Maze exit press release
Figure 1: A snippet of Maze’s farewell press release

Whatever their reason for halting their successful operations, it will be interesting to discover who will take their place next year and how they will do that. Maze gained a prominent place in the ransomware landscape due to their use of the double extortion technique – and everyone else followed immediately. It would then be natural to expect another big name emerging from that crowded threat actors’ landscape with an innovative malware variant or strategy emulated by less sophisticated actors.

One thing is sure, though. Regardless of who will fill Maze’s spot (@Egregor, this you?), cybercriminals will keep testing innovative ways to conduct ransomware operations next year as the market for their activities looks as profitable and remunerative as ever. In 2020, we witnessed too many costly attacks that crippled companies belonging to every industry; we hope that 2021 will see private and public organizations mitigating this threat.


As if 2020 was not troubling enough, we also witnessed the largest DDoS attack ever recorded which peaked at 2.3 Terabytes per second. This event further proves how threat actors are refining their DDoS techniques to create a product more threatening than ever. DDoS attacks made their comeback within the threat landscape due to a lower barrier of entry and the widespread use of this attack in conjunction with other tactics, techniques, and procedures (TTPs). In our recent blog covering the evolution of DDoS activity in 2020, we extensively covered what we observed this year and why we should carefully prepare for future offensive waves.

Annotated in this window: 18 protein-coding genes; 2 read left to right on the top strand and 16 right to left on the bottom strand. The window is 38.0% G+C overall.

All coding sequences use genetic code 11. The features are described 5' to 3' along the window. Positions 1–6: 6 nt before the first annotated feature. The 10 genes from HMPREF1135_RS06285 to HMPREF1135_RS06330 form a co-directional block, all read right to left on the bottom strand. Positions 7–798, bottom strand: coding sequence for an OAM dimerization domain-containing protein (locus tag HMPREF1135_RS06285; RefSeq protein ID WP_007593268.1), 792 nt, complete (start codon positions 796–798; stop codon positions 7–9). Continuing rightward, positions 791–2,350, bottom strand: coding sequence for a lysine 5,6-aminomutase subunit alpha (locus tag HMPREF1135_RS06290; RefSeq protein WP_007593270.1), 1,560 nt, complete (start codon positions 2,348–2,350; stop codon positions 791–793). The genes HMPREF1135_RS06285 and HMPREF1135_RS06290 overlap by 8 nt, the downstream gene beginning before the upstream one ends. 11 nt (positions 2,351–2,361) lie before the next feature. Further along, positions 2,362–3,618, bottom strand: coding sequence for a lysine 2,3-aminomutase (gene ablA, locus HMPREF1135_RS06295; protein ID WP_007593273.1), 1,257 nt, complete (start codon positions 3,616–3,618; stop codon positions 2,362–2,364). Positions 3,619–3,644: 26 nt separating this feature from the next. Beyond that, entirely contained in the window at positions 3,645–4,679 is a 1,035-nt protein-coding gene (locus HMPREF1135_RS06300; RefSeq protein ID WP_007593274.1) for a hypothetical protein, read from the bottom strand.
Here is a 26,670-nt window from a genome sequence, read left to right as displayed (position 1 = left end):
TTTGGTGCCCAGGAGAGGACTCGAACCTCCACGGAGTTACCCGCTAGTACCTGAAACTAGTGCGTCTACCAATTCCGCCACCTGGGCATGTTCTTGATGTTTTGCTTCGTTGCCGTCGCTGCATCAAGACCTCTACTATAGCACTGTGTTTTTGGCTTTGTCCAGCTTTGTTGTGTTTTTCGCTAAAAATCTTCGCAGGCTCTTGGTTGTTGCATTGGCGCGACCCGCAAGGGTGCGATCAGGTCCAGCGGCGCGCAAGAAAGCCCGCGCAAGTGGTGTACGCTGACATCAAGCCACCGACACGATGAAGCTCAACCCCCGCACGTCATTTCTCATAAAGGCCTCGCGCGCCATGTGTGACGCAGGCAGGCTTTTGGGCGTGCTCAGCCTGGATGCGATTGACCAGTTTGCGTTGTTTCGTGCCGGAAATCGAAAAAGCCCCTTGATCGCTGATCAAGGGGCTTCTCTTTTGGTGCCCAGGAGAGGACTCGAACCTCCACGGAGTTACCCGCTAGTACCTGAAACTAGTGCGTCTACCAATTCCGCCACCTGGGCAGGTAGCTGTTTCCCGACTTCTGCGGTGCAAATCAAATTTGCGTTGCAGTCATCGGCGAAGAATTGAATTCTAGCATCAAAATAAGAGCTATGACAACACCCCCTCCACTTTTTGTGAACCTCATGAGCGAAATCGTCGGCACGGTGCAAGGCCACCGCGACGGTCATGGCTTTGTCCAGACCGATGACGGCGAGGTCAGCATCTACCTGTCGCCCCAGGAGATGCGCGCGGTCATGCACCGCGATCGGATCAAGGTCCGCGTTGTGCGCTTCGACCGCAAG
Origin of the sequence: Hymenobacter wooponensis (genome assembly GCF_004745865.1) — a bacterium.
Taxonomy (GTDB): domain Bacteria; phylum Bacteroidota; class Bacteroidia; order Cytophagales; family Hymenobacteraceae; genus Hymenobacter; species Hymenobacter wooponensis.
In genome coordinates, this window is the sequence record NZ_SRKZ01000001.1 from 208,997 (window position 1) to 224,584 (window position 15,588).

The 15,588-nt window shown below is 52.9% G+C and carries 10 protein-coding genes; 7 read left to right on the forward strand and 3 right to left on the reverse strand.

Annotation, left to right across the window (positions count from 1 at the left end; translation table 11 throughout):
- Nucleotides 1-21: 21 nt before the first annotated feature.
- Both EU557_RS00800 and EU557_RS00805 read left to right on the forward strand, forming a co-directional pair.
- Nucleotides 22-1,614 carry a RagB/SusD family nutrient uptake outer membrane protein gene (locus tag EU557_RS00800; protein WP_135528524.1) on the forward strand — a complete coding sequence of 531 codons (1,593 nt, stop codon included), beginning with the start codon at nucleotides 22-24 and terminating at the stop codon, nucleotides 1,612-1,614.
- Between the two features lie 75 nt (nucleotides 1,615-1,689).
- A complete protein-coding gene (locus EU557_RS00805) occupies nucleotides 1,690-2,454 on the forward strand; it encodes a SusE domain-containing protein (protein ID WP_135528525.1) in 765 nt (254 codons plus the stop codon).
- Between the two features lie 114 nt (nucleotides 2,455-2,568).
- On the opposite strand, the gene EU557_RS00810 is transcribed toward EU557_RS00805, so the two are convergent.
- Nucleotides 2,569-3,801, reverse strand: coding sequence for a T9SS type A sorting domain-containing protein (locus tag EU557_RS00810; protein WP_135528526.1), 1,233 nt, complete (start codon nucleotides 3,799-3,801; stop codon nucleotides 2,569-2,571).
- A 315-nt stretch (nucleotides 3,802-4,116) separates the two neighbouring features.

The demand for new internet-of-things (IoT) technologies and solutions will likely increase next year thanks to 5G connectivity’s gradual deployment. IoT devices have many outstanding applications, but they often lack the right measures to protect users and processes from cybercriminals from a security standpoint.

Insecure IoT devices represent a goldmine for malicious actors interested in conducting DDoS attacks; they enable attackers to build DDoS botnets: swarms of compromised machines to increase their offensives’ power. The rapid spread of IoT devices without appropriate built-in security measures will likely cause more of these botnets to be developed and rented to low-skilled cybercriminals.

DDoS Service listing
Figure 2: Anubis DDoS service listed on a criminal marketplace